Amongst development professionals there is an anecdote that goes as follows: in Ouagadougou (Burkina Faso) in the 90s there was a man nicknamed “Doc” who had two resources: first skills, he could repair scooters like no one else. And second, he had a toolbox.
Doc informally repaired scooters in one of the town’s squares and had secured a good customer base. A husband and father, Doc had calculated the precise daily income he needed to sustain his family, and once he had reached that income he would stop working and pass on his toolbox to his brother for him to earn his income.
One day, World Bank experts on a visit in Ouagadougou offered Doc microfinance funding. With that they said he could invest in a building, open a proper garage, and in the name of liberal capitalism grow and prosper.
The anecdote goes that Doc replied: “What about my brother? What is he to do?”
Having been reported in a book entitled Besoin d’Afrique written by the former director of the United Nations Industrial Development Organisation, Christophe Guillemin, the former editor of French daily newspaper Le Monde, Eric Fottorino and writer and public servant, Erik Orsenna, this seems to suggest that the anecdote is true.
This is a good allegory for the necessity of African solutions to tackle African challenges. It also highlights the complexity of development, which can only be born out of the conflicting interests of various players. As well as the added complexity of the historical heritage which impacts relations between the different players involved.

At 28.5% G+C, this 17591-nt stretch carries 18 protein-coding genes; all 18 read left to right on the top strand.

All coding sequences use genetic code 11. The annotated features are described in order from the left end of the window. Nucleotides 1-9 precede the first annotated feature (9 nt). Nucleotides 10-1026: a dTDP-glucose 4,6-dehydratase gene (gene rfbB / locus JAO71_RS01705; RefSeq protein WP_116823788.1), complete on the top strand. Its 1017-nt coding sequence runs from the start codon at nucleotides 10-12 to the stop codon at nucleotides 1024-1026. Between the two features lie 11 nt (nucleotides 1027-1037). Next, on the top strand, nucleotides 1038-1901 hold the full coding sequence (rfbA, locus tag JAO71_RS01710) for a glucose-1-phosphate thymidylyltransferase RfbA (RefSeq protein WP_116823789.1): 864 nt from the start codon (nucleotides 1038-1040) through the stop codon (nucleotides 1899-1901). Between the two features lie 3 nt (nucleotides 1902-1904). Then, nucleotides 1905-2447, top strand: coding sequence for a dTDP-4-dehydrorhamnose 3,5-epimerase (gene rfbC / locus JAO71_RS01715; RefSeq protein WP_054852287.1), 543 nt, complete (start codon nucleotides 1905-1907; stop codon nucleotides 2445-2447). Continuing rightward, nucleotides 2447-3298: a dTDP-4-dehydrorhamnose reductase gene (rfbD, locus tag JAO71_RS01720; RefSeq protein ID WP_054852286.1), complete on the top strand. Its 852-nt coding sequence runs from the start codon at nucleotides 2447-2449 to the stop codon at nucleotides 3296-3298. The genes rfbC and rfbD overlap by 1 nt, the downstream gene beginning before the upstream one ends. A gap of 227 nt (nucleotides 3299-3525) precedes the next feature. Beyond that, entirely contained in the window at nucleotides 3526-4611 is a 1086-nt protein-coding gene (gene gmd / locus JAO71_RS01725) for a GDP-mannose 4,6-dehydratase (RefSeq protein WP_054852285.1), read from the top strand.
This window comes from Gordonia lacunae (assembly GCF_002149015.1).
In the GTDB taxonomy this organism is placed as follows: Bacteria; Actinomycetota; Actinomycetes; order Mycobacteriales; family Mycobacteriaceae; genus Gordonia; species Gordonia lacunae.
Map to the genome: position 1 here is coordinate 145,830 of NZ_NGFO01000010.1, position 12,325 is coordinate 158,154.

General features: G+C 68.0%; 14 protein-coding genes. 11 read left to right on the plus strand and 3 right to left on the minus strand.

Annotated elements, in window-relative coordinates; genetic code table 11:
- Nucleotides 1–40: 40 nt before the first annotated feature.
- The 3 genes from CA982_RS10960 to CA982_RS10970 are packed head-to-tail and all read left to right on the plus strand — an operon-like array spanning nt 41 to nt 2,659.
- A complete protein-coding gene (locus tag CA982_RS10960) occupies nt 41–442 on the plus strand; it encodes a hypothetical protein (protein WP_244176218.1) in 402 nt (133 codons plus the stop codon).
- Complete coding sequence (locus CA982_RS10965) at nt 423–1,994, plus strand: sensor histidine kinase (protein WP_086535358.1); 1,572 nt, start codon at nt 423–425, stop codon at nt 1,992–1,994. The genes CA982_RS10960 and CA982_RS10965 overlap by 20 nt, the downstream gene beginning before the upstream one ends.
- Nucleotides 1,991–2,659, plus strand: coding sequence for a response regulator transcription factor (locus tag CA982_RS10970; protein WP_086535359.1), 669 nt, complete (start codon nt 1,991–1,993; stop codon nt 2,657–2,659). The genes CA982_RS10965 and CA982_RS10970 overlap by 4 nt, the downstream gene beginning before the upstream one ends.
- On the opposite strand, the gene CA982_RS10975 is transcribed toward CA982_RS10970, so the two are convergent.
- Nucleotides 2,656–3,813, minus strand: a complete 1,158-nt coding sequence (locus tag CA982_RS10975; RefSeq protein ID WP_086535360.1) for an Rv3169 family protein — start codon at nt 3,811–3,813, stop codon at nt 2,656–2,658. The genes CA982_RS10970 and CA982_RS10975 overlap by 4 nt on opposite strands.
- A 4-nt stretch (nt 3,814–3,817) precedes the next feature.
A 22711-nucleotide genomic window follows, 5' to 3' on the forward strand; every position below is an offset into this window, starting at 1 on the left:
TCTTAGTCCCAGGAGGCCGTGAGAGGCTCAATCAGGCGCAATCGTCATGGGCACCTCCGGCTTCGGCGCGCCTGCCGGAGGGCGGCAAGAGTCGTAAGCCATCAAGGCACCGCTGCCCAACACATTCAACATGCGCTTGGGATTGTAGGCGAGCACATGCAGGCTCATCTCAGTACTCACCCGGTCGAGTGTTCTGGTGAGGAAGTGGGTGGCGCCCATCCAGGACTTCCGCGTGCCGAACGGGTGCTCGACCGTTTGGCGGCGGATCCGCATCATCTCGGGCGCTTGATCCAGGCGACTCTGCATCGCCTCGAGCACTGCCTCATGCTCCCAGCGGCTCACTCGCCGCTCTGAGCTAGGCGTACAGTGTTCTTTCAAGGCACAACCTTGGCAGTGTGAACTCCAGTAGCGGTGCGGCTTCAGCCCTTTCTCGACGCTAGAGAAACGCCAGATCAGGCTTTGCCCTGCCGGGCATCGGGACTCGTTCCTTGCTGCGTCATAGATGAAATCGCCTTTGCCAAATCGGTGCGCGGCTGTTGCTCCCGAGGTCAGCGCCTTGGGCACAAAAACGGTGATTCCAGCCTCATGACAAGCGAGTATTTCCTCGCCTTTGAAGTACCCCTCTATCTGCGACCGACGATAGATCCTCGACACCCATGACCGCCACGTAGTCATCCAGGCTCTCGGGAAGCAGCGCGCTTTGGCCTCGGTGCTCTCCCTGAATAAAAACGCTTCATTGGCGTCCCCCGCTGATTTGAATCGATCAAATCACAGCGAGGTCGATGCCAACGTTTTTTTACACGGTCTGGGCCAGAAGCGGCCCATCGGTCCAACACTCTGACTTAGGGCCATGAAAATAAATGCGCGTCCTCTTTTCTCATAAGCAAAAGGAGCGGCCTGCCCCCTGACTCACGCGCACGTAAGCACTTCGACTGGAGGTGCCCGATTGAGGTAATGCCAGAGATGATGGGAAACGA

This complexity was apparent at the 4th Africa Congress of Accountants (ACOA 17) which took place in Uganda in May. As for the previous edition, discussions at ACOA 17 were heavily focused on building a future informed by the past.
This bridge between the past and a better more sustainable future is no meagre affaire. On one hand, the opening ceremony demonstrated that talking is easy and that the past has a habit of lingering into the future – old habits die hard, as the idiom goes. The closing ceremony on the other hand, demonstrated that action in itself is not much more difficult: “Sweep your front yard and I sweep mine, and, low and behold, the whole world will be clean,” Patrick Lumumba said quoting the USA essayist Ralph Waldo Emerson.
In-between the opening and closing ceremony, the congress program revealed the sweeping tasks at hand, to name a few:
- Illicit financial flows are still crippling Africa, bearing the question of what the accountants and auditors are doing in that regard and whether they are part of the solution or the problem?
- Empowering women, while a hot topic globally, also remains a big issue in Africa where old habits and beliefs linger in the present.
- The question of who benefits from development partnership. When a western or global professional accountancy organisation (PAO) act as a development partner to an African PAO, who benefits the most?
- Harnessing technology and fostering the talent of the next generations
- Reforming public sectors which are often under staffed and under skilled
The list goes on and while each items need sweeping, they can’t be looked at in isolation, as Republic of Uganda President Yoweri Museveni said in his keynote speech during the opening ceremony. And as Lumumba complemented in the closing ceremony: change will only be achieved through political hygiene. If Africa gets its politics right the rest will follow just like the tail follows the dog: attached to it.